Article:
The 2013 team turned adversity around and used it to fuel an unrelenting drive. Along the way, there were comebacks from a 3-1 halftime deficit to post a 4-3 overtime win at Rutgers-Newark Sept. 21, and also a rally from a 1-0 deficit on the road to post a 1-1 tiMike Randalle at The College of New Jersey Oct. 2. Another big character-building game came when the Raptors, playing a man down due to a red card, watched Richard Stockton storm back to tie a game in Camden, 1-1, with 7:57 remaining in regulation. Instead of resigning themselves to trying to play for an overtime tie, the Raptors stormed the Osprey net at the start of overtime and earned a penalty kick. Senior midfielder Mitch Grotti (Milmay, NJ/Millville) converted the chance to give Rutgers-Camden a 2-1 win only 2:38 into OT.

Grotti heads into the Final Four as the program’s career leader in games played (91), goals (47), game-winning goals (19) and points (118). This season, he owns seven goals and 10 assists for 24 points, second on the team in scoring to sophomore forward Mike Ryan (Marlton, NJ/Cherokee). Ryan has 21 goals (nine game winners) and four assists for 46 points, having broken Grotti’s 2011 single-season records for goals and points and tied his mark for game-winning goals.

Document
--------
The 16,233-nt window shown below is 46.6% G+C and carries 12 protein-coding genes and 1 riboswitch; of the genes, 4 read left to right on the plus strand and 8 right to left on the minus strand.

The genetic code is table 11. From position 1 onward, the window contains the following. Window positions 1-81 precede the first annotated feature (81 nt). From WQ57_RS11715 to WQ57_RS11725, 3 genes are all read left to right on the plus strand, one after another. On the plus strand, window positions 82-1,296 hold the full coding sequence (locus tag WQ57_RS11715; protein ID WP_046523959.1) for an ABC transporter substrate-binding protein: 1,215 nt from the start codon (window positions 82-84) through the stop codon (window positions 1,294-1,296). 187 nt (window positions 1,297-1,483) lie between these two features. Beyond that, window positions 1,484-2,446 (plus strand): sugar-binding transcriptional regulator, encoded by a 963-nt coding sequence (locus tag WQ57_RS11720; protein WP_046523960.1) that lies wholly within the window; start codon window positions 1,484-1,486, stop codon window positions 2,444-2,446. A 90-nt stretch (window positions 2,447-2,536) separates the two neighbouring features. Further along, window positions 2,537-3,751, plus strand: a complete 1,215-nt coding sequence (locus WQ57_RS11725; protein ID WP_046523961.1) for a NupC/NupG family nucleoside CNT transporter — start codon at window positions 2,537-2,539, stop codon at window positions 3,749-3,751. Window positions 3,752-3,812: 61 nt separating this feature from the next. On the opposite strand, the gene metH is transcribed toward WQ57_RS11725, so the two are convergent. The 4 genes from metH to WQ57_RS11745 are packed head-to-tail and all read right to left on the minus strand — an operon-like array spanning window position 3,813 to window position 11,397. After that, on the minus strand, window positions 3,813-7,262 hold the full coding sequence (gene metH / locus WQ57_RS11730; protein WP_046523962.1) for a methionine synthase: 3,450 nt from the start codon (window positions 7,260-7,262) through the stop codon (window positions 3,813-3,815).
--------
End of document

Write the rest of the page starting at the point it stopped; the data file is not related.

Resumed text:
Defensively, senior goalie Mike Randall (Cherry Hill, NJ/Cherry Hill East) has played every minuJoe Auletate in the net this year, setting individual single-season goalie marks for wins (22), shutouts (12) and minutes (2203:25). He currently has the best single-season goals-against average (0.65) in program history.

Grotti, Ryan and junior back/midfielder Joe Auleta (Atco, NJ/Hammonton) earned NJAC First Team honors, with Ryan being named the conference’s Co-Offensive Player of the Year. Randall and senior back Bobby Foster (Burlington, NJ/Burlington Township) were NJAC Second Team players, while senior midfielder Keegan Balle (Naperville, IL/Neuqua Valley) and junior back Eric Cutry (Medford Lakes, NJ/Shawnee) captured NJAC Honorable Mention.

“Clearly the matches against RU-N and TCNJ in the season on the road being down a goal or more and coming back to earn points in the NJAC defined our passion, spirit, and pride,” said Oswald, who was the NJAC Coach of the Year for the second time in three seasons. “When the going got tough, we had to overcome that. In previous seasons, we would have bailed and walked away with a loss. However, this year, we were able to fight through those moments against two excellent sides and come away with a better understanding of what it takes to grind, not give up, and battle through tough situations.”

Which the Raptors hope has prepared them for their Final Four debut.